The day after a South Island spearfishing competition I awoke to the gut wrenching news that there was a diver missing. He hadn’t been involved with the competition but was an inexperienced diver who had just swam off the shore for a feed of paua. His body was later recovered by the coastguard and he had drowned. It seemed most likely that he’d been wrapped or held under in the kelp and that had led to his tragic and what must have been a terrifying end. Diving in kelp and getting where you want to quickly and easily is a bit of an art particularly if there’s a bit of swell pushing it around a bit.
The real key to moving through the kelp is knowing that slower is really faster. You need to try and slide through the fronds on the surface or the stalks on the bottom. I will usually use my free hand to pull myself through the stalks on the bottom to minimize my leg movements. With kelp the harder you push or pull the harder it will grip onto you.
Streamlining is critical. Streamlining is always important in the water but moving through the thicker medium of the kelp it’s even more so. Keep your arms in tight by your sides or above your head and keep fin movements down to a minimum. Make sure that you don’t have any gear dangling off yourself that’s likely to get caught.
Time your dives with the swell. Good divers always use water movement to their advantage. We all know the way the sea can push and pull us around and it is critical to time our dives to make use of it – if you’re aiming to dive down and over a ledge it is pointless trying to dive just as the swell is pushing in as you’ll waste all your breath just trying to battle to the edge. Better to wait until the swell will help you glide over and down. Diving in bull kelp in particular this becomes even more critical as gaps in the blades on the surface will open and close as the water moves. Before you try and surface from a dive try and spot your gap before you leave the bottom rather than blindly swimming up and trying to force your way through the heavy, rubbery fronds. It is far better to pause on the bottom where you can relax and have something to hold on to for a few extra seconds and wait for your gap to reappear.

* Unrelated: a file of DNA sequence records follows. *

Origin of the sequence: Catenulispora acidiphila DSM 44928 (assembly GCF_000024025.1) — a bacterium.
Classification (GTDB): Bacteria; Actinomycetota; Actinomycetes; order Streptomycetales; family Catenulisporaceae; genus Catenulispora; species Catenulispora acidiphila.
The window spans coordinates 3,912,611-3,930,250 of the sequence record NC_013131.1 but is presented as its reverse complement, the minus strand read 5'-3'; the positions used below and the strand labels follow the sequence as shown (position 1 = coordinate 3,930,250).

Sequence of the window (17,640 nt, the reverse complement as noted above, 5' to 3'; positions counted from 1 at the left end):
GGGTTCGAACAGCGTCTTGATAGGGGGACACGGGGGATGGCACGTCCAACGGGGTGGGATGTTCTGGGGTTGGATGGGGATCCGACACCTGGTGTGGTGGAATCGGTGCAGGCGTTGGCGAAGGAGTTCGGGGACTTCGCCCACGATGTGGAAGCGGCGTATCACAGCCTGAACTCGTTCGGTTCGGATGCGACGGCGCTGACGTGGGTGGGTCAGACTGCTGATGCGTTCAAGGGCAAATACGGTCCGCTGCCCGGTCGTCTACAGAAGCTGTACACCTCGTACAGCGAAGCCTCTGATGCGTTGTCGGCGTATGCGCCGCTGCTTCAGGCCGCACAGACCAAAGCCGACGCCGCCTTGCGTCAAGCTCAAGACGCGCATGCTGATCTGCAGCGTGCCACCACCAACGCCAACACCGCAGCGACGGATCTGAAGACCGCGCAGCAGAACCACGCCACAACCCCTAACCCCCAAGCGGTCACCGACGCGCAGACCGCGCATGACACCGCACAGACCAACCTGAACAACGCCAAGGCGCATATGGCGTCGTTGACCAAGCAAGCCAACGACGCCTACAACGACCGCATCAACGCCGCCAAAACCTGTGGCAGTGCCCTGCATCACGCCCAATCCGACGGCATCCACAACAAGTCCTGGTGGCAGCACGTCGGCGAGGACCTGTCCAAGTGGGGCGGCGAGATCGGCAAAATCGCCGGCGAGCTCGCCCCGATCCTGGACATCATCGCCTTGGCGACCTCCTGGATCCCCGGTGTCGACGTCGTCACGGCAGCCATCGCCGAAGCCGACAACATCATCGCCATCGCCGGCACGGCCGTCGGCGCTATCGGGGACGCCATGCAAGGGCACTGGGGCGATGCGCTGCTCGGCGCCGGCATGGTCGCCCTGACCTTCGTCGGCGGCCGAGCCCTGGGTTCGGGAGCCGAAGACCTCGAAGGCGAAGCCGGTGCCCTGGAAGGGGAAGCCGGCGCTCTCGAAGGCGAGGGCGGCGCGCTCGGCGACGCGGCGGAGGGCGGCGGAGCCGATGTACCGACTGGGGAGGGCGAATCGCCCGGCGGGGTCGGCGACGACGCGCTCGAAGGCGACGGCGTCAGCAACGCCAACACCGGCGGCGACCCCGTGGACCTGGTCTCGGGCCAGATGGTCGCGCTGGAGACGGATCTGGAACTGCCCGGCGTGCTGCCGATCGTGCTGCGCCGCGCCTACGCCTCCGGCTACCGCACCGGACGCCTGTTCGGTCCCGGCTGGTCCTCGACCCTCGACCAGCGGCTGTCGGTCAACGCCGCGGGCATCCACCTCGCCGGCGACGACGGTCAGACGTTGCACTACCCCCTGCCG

Weight is the enemy. Make sure you are buoyant on the surface. It’s far better to have to kick a bit harder to get down or to grab onto something to help you stay there than to struggle at the surface. This goes for your catch bag as well. A few pauas are heavy and you need to be prepared to drop them if necessary.
Most importantly relax and don’t panic! Movement through kelp is slow and struggling only makes it worse. If you feel caught simply pausing is usually enough for the kelp to lose its grip.
Learning to move effectively through the kelp is a crucial skill for any spearo. It will help you relax and be able to spend longer hunting rather than battling. As you get your eye in it can be surprising how far you can see through the kelp and just what is in there staying very still in the hope you don’t see them.